The Economist posted an ominous warning to President Obama today stating that Obama’s perceived hostility to businesses is scaring off investors.
A Bloomberg survey this week found that three-quarters of American investors believe he is against business. The bedrock of the tea-party movement is angry small-business owners. The Economist has lost count of the number of prominent chief executives, many of them Democrats, who complain privately that the president does not understand their trade—that he treats them merely as adornments at photocalls and uses teleprompters to talk to them; that he shows scant interest in their views on which tax cuts would persuade them to hire people; that his team is woefully short of anyone who has had to meet a payroll (there are fewer businesspeople in this White House than in any recent administration); and that regulatory uncertainty is hampering their willingness to invest.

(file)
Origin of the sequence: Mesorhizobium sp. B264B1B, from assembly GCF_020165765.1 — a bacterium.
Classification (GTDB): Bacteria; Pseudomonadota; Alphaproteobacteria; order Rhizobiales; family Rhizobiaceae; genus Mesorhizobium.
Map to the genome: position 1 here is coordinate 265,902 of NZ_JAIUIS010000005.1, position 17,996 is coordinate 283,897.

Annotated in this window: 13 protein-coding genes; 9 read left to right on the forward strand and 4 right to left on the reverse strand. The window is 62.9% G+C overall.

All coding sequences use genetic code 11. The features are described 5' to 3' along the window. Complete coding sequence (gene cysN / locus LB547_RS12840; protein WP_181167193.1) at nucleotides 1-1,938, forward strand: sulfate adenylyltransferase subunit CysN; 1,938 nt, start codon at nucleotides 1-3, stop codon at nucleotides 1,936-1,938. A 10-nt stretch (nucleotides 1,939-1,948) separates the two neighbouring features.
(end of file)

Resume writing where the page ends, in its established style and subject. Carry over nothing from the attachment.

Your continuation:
Quite a passionate article, if you ask me. The Economist does point out the fact that the Chief of State needs to be kinder to the hand that feeds him, but I can’t shake the fact that businesses do indeed exploit workers. Which is why this move to intimidate businesses seems calculated. Right now, it just seems that Obama is smacking the stubborn mule that refuses to move forward; i.e. stubborn businesses that refuse to move toward social progress such as universal health care. The mule might think its master is being mean and cruel, but perhaps the master knows what’s best for it on the long run. Only time will tell.
The least Obama could do for now is to ease up on his rhetoric. Then again, politics isn’t effective unless someone is make the zeitgeist, right? Hardball or not, Obama is living up to his Change platform… even if he has to drag American businesses all the way there.